Proofpoint: Microsoft Word Intruder 8 Adds Support for Flash Vulnerability

Proofpoint: Microsoft Word Intruder 8 Adds Support for Flash Vulnerability

Researchers from Proofpoint have issued a warning following an analysis of Microsoft Word Intruder (MWI), a kit designed for building malicious Microsoft Word documents for use in targeted attacks.

In a blog post on the firm’s website, Proofpoint staff said the most recent iteration of MWI (Version 8) supports a wide variety of vulnerabilities that actors can exploit via crafted Microsoft Word documents, notably CVE-2016-4117 (Adobe Flash Player up to

Proofpoint observed this updated version in the wild dropping various payloads; for example, RTM Banker on October 21. In this case, the document “business project laveco price.doc.rtf” was delivered via email and targeted at retail, financial, and manufacturing verticals.

The Adobe Flash Player zero-day CVE-2016-4117 itself was discovered by FireEye, and was first used by an APT actor named “ScarCruft”, as described by Kaspersky. The exploit was later integrated into multiple exploits kits.

“When we examined the MWI CVE-2016-4117 addition, it appears that this exploit document builder reused the original exploit code without modifying anything except the shellcode. The first Flash file decrypts a second Flash file, which triggers the vulnerability,” Proofpoint staff wrote.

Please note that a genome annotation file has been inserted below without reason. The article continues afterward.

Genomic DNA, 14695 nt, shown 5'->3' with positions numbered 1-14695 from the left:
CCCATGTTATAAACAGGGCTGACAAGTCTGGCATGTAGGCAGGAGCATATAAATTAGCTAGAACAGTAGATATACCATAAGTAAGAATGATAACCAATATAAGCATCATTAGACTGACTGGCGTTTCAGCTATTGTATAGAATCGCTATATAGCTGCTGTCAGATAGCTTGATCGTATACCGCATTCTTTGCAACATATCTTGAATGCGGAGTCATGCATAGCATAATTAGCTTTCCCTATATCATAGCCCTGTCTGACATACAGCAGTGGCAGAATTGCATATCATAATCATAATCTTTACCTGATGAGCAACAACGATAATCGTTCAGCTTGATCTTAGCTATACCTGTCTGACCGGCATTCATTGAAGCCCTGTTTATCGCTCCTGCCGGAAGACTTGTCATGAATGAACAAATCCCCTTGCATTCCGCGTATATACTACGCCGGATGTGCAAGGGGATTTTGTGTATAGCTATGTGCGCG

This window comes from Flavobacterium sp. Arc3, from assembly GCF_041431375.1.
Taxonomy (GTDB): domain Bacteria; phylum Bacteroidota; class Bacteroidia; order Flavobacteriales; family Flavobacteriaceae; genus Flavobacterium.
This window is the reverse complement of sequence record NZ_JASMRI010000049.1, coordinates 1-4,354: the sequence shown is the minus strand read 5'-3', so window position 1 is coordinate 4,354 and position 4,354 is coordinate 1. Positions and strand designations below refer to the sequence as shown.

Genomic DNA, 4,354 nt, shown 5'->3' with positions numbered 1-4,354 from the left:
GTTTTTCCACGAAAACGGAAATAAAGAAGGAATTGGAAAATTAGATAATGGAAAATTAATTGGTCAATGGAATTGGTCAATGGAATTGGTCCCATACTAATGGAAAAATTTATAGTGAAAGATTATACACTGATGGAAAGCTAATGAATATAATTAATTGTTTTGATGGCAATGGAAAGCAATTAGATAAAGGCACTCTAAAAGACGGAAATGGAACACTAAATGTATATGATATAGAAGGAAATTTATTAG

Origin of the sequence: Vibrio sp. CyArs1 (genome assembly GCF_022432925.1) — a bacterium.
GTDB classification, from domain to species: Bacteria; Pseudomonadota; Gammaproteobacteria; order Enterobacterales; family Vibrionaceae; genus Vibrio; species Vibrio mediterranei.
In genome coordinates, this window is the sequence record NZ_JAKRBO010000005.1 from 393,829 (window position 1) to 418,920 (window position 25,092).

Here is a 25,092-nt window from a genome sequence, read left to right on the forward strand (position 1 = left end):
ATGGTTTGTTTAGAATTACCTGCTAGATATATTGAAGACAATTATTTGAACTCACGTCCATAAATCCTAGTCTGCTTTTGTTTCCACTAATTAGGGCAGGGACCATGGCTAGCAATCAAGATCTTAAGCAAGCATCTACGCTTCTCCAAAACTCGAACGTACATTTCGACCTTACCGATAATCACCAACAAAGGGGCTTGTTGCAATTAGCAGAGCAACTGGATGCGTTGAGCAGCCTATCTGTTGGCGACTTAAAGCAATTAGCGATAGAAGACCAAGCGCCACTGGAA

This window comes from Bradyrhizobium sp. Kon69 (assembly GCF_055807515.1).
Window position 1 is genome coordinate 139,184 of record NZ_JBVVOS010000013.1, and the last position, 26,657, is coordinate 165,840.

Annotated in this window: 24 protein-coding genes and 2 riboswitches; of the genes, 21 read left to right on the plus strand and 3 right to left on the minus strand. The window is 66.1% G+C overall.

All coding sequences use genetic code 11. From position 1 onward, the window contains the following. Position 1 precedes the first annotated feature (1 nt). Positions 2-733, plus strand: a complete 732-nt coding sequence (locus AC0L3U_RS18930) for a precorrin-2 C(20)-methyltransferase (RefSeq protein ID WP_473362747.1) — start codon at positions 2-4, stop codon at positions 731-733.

Available on underground markets since 2013, MWI is an example of the sort of sophisticated crimeware used to develop attacks.

“Microsoft Word Intruder has been around for a while and version 8 adds to its functionality,” Javvad Malik, security advocate at AlienVault, told Infosecurity. “In terms of its use, MWI has always been touted as one of the more targeted tools, marketing itself to the discerning stealth hacker. Or in other words an APT for the masses.”

“Crafted Word documents are probably most often used in phishing campaigns to gain access to a victim’s computer by getting them to open a malicious attachment,” added Tripwire security researcher Craig Young. “Attackers apply social engineering tactics to convince email recipients to open an attachment. Organizations or individuals handling Word documents would probably have a higher risk of being targeted.”

It is important to keep Office, Flash, Windows and other software up to date with the latest security fixes and to disable macros in Office, Young continued.

“Don’t open Word documents that aren’t from trusted sources. If a document must come from an untrusted source, consider using VirusTotal and make sure Word is configured with restrictive settings. It may be advisable to sandbox document viewing through a cloud infrastructure or within a virtual machine.”

Source: Information Security Magazine